Visit an ESRI web site, copy a URL, and then use that URL to connect to an ArcGIS REST web server that shows petroleum fields in Kansas, getting the data as a vector drawing layer. Style the layer as if it were local.  ESRI refers to ArcGIS REST servers that provide vector data as feature servers.  

Example: Connect to a WMS Server for National Map Layers

Visit the National Map services web page, copy a URL for a shaded relief layer from USGS, and then use Style to enhance that shaded relief data for combination with other layers and really spectacular effects.

Example: Create USGS File Names with Transform

NAIP images cover almost all of the United States with aerial photography in 4 bands at 1 meter or 0.6 meter resolution.  We would like to download NAIP images for our areas of interest via direct download from the USGS archives on Amazon AWS.  We can create our own indices for NAIP imagery by using the Transform pane to extract and transform the data we want from generic USGS indices for quads and quarter-quads.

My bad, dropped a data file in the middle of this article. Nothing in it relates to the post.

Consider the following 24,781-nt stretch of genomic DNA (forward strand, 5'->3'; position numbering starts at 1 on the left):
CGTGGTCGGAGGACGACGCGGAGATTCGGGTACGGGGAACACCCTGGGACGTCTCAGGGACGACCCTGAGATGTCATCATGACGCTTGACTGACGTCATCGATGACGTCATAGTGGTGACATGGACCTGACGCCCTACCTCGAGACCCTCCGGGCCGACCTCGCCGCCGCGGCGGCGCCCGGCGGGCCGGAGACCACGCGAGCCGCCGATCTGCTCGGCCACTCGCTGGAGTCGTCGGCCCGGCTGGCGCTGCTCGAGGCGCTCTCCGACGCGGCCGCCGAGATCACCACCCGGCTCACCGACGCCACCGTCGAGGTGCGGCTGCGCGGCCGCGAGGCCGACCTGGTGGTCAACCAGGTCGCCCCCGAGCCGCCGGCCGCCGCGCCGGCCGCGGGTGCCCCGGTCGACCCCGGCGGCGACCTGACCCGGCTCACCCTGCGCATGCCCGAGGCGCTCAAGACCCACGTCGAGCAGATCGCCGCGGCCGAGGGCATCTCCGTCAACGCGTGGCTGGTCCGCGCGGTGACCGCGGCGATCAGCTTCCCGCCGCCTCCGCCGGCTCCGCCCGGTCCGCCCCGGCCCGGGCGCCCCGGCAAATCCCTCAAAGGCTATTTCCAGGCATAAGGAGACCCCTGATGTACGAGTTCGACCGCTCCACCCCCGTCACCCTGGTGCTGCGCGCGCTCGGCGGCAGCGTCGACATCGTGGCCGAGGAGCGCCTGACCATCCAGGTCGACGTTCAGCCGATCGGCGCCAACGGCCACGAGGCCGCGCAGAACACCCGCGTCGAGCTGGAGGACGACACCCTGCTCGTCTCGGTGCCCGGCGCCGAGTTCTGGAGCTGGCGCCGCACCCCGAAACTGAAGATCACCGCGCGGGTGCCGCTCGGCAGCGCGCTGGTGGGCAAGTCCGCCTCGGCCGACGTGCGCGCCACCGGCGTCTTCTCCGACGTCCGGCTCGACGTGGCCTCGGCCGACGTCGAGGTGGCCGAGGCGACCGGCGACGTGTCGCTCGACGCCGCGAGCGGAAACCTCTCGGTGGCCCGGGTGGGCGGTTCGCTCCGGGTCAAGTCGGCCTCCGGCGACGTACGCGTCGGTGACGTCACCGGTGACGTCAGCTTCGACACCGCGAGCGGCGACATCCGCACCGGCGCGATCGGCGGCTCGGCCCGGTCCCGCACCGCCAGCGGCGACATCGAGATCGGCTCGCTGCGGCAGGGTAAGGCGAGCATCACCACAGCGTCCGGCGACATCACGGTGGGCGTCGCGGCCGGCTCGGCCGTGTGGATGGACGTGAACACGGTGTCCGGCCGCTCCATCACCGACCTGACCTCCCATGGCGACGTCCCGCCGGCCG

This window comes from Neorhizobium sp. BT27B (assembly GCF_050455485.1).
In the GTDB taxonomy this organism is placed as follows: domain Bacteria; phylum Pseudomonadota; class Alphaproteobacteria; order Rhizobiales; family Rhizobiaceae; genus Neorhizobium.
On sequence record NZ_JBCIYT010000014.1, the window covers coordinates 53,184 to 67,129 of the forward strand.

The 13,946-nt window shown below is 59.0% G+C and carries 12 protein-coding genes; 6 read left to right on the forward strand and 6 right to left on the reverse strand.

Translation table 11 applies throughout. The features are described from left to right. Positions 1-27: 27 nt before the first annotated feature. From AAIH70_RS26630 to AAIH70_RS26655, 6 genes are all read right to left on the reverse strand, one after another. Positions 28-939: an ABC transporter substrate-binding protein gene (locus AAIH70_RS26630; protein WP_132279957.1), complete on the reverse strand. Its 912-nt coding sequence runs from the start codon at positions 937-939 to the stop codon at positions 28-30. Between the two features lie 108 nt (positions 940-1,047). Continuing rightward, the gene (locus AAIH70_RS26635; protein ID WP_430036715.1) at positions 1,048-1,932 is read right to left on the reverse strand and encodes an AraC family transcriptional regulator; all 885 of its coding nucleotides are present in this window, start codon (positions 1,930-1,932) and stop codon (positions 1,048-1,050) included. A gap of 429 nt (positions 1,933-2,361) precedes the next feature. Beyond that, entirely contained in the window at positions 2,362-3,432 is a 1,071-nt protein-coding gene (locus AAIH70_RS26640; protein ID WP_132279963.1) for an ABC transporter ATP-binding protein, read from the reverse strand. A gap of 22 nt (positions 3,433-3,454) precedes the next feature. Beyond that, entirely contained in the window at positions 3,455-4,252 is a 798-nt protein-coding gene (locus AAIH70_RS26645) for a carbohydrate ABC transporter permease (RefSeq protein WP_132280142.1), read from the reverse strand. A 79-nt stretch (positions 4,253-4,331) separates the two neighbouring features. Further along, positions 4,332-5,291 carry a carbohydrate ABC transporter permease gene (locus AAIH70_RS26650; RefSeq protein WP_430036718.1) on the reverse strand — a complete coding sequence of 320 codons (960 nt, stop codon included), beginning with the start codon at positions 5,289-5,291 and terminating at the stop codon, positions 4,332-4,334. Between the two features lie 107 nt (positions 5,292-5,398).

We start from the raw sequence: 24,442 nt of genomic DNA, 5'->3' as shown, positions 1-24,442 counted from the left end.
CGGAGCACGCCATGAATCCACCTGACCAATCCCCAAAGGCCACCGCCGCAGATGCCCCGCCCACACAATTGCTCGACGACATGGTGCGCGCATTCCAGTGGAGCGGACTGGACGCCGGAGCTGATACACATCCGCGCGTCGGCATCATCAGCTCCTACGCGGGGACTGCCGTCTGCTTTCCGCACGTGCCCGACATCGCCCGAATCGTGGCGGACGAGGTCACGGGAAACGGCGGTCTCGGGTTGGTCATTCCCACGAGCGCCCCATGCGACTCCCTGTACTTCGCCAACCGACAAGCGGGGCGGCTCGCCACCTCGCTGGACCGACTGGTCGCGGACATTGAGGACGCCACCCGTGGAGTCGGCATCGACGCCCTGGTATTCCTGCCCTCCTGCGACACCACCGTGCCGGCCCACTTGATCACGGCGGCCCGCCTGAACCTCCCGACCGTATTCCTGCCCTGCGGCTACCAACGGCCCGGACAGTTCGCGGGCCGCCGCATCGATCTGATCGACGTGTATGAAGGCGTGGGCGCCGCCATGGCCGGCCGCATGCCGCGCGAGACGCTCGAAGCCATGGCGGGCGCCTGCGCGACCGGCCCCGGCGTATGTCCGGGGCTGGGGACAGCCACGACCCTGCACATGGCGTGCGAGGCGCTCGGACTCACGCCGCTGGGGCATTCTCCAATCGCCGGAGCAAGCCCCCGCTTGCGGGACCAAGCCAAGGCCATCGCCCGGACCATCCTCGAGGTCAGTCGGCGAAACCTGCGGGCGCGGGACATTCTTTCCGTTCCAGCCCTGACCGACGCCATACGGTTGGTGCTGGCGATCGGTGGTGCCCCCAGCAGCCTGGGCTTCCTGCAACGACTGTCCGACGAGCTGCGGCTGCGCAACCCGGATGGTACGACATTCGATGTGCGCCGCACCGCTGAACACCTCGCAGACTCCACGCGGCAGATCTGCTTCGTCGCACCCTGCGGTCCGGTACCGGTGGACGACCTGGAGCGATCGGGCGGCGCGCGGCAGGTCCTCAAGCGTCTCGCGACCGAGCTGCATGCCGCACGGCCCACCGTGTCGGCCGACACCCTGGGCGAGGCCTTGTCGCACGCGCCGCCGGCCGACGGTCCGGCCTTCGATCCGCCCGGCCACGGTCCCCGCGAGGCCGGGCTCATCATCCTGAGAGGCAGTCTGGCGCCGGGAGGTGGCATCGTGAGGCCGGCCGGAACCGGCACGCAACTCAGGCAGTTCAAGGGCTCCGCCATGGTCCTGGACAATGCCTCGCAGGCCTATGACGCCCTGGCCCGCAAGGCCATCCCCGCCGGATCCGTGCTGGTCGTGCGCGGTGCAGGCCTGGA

Example: Georegister a Drone Photo

We take a raster image, a drone photograph in Everson, Washington, that was imported from an ordinary .jpg file, and we georegister it using a map that shows a Google Satellite view of the same region, casting the drone photo into Pseudo-Mercator projection.   We use previews to see how well the control points we have added will work, before creating a georegistered image.

Example: Georegister a Vector Drawing

We take a vector drawing with an unknown coordinate system that shows the provinces of Mexico and we georeference it to a map containing a Bing Streets web-served layer, casting the Mexico drawing into Pseudo-Mercator coordinate system.  We begin the process using only two coordinate points and then we do a preview to see where accuracy of the proposed georeferencing result should be improved by adding more control points.  We add more control points and then georeference the Mexico drawing with good accuracy.

Example: Georegister a Whole World Image